You can become lean, more energetic, and happier by making a few easy decisions in your life. Below are ten tips to get you started.
1. Lift weights. An effective strength-training regimen adds lean muscle mass to your body. Each pound of lean muscle mass burns, on the average, 13 calories a day; that means, if you gain an additional ten pounds of lean muscle, you will burn an extra 130 calories per day.
2. Do cardiovascular exercise. Perform 20-minutes of interval-based cardio exercise three times a week. Interval training means varying the intensity of exercise throughout your workout. Pick the cardiovascular exercise of your choice; running, biking, and elliptical are good options. Alternate the intensity of exercise throughout your workout, 2-minutes of fast, high-intensity exercise followed by 2-minutes of low-intensity exercise.
3. Drink plenty of water. You lose, on the average, 64 ounces of water a day in sweat and urine. It seems counter-intuitive, but the less water you drink, the more water you retain. The more water you retain, the more bloated you will look and feel. Drink at least a half-gallon of water every day. Keep a bottle of water at your desk while you work. Sip as you go.
4. Quit sugar soda. Americans consume one-quarter of their daily caloric need from sugar sodas. Soda has no nutritional value. Not only that, it can be harmful. Ramachandran Vasan, MD, professor of medicine at Boston University School of Medicine recently stated that, "Even one soda per day increases your risk of developing metabolic syndrome by about 50%." Metabolic syndrome is a combination of medical disorders--elevated waist circumference, higher levels of fats in the blood, and a drastic reduction in good cholesterol -- that can increase the risk of cardiovascular disease. Rather than drinking sugar soda, opt for no-calorie diet drinks, or drop soda altogether and replace it will water.
5. Reduce simple carbohydrates. Simple carbohydrates are found in foods like white bread, candy, cake and ice cream. They are absorbed into the blood stream directly through the intestinal lining and are rapidly converted into glucose at the rate of 30 calories per minute. The body responds by producing high levels of insulin to regulate the blood sugar. This can cause your body to experience energy spikes, followed by energy lows. Complex carbohydrates, found in whole grain breads, oats, rice, and vegetables, are converted to blood glucose at only two calories per minute. Sticking to complex carbs drops the level of calories converted to fat and regulates your energy levels.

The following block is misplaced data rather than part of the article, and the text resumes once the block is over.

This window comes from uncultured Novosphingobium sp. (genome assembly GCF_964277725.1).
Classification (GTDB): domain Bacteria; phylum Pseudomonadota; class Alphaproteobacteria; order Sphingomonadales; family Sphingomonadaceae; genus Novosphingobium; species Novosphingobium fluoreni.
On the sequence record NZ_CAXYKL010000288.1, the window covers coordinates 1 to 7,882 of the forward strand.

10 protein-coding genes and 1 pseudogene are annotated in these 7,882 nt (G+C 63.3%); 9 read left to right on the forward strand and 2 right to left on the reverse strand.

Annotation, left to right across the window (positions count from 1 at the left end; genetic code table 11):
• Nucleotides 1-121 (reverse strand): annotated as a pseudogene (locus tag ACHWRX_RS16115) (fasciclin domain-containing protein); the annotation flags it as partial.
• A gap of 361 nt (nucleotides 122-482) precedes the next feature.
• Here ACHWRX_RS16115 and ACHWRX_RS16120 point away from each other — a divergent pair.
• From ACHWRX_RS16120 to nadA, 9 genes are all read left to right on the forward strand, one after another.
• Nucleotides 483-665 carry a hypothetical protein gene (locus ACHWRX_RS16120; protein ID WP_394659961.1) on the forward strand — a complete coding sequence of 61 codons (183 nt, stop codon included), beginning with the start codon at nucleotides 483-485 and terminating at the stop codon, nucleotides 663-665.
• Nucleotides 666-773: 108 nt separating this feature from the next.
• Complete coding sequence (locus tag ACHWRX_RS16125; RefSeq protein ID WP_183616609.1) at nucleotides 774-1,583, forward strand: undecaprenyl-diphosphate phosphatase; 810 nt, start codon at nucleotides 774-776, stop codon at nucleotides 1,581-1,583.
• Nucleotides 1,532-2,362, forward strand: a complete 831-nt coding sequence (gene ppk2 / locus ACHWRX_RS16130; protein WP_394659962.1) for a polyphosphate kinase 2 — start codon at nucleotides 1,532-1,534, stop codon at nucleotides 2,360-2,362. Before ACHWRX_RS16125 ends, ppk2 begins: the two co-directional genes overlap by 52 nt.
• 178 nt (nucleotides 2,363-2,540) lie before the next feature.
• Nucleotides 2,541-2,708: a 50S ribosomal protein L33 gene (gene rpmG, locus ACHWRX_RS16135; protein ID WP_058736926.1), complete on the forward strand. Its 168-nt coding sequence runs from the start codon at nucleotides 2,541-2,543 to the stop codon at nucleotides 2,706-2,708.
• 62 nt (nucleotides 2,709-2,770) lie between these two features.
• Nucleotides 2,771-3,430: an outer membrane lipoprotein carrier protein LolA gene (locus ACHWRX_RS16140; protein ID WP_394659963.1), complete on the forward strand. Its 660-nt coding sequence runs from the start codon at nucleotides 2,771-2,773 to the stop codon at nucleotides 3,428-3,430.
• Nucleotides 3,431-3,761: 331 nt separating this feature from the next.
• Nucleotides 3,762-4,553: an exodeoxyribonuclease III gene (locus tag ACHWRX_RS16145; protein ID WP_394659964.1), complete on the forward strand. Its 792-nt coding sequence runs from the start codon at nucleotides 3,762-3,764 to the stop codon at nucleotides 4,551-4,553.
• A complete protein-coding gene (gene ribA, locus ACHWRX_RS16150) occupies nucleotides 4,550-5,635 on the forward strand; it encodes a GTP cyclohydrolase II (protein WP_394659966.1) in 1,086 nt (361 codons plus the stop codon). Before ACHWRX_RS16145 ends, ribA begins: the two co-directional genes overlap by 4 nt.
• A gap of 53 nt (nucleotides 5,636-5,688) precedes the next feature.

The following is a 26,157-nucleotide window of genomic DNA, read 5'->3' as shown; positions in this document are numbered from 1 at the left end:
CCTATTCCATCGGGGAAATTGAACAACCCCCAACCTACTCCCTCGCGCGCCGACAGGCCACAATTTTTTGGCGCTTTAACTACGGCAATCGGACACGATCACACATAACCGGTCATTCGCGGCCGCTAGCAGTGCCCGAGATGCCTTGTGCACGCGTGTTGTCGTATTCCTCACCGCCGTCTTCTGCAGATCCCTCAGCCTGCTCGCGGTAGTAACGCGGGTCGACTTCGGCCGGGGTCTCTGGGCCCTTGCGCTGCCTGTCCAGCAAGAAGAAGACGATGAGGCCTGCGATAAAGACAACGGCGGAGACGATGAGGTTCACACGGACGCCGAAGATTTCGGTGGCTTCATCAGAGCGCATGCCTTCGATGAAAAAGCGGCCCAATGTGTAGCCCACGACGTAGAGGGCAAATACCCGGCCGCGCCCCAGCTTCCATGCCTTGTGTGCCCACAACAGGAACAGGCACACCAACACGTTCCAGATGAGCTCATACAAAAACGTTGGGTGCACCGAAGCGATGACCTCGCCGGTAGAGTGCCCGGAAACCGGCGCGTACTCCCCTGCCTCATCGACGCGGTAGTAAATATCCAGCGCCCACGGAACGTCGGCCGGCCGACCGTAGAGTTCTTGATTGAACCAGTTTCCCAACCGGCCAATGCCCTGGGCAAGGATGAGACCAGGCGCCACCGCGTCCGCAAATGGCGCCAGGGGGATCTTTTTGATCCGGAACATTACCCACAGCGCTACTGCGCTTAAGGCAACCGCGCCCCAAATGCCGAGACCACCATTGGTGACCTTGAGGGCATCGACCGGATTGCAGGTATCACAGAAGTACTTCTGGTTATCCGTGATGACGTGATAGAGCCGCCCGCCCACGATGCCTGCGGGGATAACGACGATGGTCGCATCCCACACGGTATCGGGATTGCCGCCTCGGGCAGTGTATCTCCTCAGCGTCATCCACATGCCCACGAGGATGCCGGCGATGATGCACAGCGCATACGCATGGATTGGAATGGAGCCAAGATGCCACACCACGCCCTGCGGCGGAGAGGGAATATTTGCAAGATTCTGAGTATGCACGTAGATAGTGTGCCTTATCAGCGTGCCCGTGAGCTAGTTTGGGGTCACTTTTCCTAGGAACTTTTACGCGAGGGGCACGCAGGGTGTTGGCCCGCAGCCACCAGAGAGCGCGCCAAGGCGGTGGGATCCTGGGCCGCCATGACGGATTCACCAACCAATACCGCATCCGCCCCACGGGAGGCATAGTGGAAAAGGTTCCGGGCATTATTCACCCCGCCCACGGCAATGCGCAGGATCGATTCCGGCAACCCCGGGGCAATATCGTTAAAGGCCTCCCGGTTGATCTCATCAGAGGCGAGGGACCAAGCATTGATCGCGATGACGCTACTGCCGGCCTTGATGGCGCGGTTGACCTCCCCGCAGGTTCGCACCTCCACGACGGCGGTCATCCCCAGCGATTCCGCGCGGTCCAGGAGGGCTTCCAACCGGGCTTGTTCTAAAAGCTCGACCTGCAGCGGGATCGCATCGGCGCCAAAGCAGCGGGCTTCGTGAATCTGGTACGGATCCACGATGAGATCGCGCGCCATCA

6. Eat breakfast. Researchers at the National Weight Control Registry studied 3,000 people who successfully lost weight and kept it off. Most of these people stated that they eat breakfast every day as a weight control strategy. Breakfast starts your body's metabolic system early in the day and fights hunger well into the afternoon. Eating breakfast also prevents many adverse effects that come from fasting, such as irritability and fatigue.
7. Set and achieve goals. Never live a day without a written goal. A good goal should have three characteristics; it should be realistic, it should have a deadline, and it should be written down. To lose one pound a week for twelve weeks is an excellent goal as long as it is written down.
8. Reward yourself. Life is full of triumphs; some are substantial; others are small; none are insignificant. Reward yourself for each accomplishment. Take yourself out to lunch or buy something nice. Think about how your accomplishments affect your life for the better. This will cause you to focus on the things you do to better your life and the lives of your friends.
9. Spend time with friends and family. By spending at least a few minutes a day to strengthen relationships, perhaps with a telephone call to an old friend or a birthday card to a family member, you give a little bit of yourself away. And the more you give, the more you receive in love, support and acknowledgement for all the wonderful things you are.
10. Meditate. A recent study at the University of Wisconsin-Madison sent 25 corporate Americans to an 8-week meditation coarse. After completing the course, subjects showed, on the average, a 5% increase in antibodies -- some even showed a 25% increase. Researchers were surprised to see a 50% increase in electrical activity in parts of the brain associated with positive emotions and anxiety. The speed of life moves at a fever pitch. It's essential to find a place where you can set everything aside and reboot your mind so you can stay effective.
- Craig, Nybo
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